The ARU is growing
Through its cross-faculty, decentralized model, the ARU involves some 25 academic staff in varying capacities, 40 local and international postgraduate students, and 10 postdoctoral fellows of 5 nationalities. The ARU took a leap forward in 2018 through (1) the creation of ARU management positions, and (2) the completion of the ARU building. In terms of management, the first ARU director, Ralph Clark, commenced duties in January 2018; the first ARU student assistant, Albert Malefane, commenced duties in March 2018; the first assistant officer, Lethiwe Sokhela, commenced duties in November 2018; and the first University Staff Doctoral Programme (USDP) assistant, Pulane Xaba, commenced duties in January 2019 (Figure 2). The ARU building was operational as of February 2018.
Building on the ARU's foundation phase (2015–2017), a comprehensive strategic plan was developed in 2018, setting the ARU on a path to becoming a center of excellence (COE) with a focus on southern African mountains as SESs. The vision and mission of the ARU (Box 1) and its 4 key objectives (Figure 1) all speak to this journey toward a COE. Following the first 3-year term, the ARU Advisory Board has been reshaped to create a board that honors existing key relationships, enables future strategic relationships, and aligns with ARU international priorities. Originally confined to Qwaqwa Campus academics, the ARU recently invited association with the ARU from the broader UFS community.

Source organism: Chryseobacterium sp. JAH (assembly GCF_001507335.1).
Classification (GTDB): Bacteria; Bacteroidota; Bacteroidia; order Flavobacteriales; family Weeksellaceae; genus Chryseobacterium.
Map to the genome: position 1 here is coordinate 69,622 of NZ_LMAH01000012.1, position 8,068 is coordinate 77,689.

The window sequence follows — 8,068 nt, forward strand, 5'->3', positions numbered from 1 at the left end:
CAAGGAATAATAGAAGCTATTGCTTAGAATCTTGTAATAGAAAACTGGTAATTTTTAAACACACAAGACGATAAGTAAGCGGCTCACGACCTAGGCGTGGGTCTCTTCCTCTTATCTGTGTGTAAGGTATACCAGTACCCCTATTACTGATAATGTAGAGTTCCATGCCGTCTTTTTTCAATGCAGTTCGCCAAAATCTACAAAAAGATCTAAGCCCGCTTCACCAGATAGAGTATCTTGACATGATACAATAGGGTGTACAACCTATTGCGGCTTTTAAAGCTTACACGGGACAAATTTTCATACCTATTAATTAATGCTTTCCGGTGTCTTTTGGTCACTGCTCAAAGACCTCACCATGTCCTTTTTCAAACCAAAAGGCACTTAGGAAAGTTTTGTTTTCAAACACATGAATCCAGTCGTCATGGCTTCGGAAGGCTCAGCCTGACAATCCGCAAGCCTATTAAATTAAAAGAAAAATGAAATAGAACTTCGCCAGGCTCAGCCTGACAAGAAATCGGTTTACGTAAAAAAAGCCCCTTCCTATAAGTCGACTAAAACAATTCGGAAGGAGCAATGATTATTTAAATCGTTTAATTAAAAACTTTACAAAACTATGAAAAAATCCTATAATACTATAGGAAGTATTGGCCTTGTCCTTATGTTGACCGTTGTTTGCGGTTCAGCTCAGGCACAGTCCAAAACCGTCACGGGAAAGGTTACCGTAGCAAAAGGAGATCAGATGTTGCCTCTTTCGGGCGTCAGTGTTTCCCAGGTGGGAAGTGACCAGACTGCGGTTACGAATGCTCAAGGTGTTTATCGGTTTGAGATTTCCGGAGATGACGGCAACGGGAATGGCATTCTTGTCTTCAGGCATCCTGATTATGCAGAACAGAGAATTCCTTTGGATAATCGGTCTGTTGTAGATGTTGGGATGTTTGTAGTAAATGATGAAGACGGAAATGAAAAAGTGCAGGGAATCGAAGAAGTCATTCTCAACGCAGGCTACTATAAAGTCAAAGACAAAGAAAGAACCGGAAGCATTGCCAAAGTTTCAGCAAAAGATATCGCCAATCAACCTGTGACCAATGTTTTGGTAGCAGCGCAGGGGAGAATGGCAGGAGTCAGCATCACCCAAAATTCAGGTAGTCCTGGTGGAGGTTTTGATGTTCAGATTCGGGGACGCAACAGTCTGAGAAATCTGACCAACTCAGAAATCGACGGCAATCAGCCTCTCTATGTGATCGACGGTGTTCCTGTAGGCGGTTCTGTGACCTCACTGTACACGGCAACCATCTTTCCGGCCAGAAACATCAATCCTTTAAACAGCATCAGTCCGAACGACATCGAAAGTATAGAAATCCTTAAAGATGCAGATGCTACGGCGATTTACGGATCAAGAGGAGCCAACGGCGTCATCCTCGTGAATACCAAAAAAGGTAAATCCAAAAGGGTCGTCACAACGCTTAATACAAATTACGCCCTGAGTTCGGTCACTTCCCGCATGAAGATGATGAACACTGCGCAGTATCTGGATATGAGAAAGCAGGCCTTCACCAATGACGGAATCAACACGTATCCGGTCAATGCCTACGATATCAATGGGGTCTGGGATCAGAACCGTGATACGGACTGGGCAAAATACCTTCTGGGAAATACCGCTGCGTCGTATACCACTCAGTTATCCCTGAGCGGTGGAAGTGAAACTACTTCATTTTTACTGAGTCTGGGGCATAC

In terms of South African development agendas, the ARU team accords well with transformation policies (UFS 2017), with 70% of the ARU team comprising previously disadvantaged people groups. This is in line with the ARU's third objective: “To facilitate the development of a mountain research ‘community of practice’ within Africa that leads African mountain research from within Africa.” Investment by the UFS into the ARU remains positive, with US$ 270,000 invested in Qwaqwa research projects in 2018–2019, including student bursaries. Simultaneously, US$ 500,000 has actively been sourced by Qwaqwa academics in the same period to supplement these internal ARU funds. This investment, including that made by the UFS into the ARU since 2015, is showing increasing return in terms of personal academic development and increased quality and quantity of research projects (Box 2) and outputs. For example, research outputs climbed from 8 academic publications in 2017 to 31 publications in 2018, with at least 3 publications in impact factor 5+ journals in 2018–2019. With 5 completed projects—seeing 2 doctoral, 6 masters, and 9 honors students graduate since 2015—the ARU has to date contributed to 4.25% of postgraduate graduations at the Qwaqwa Campus (UFS 2019).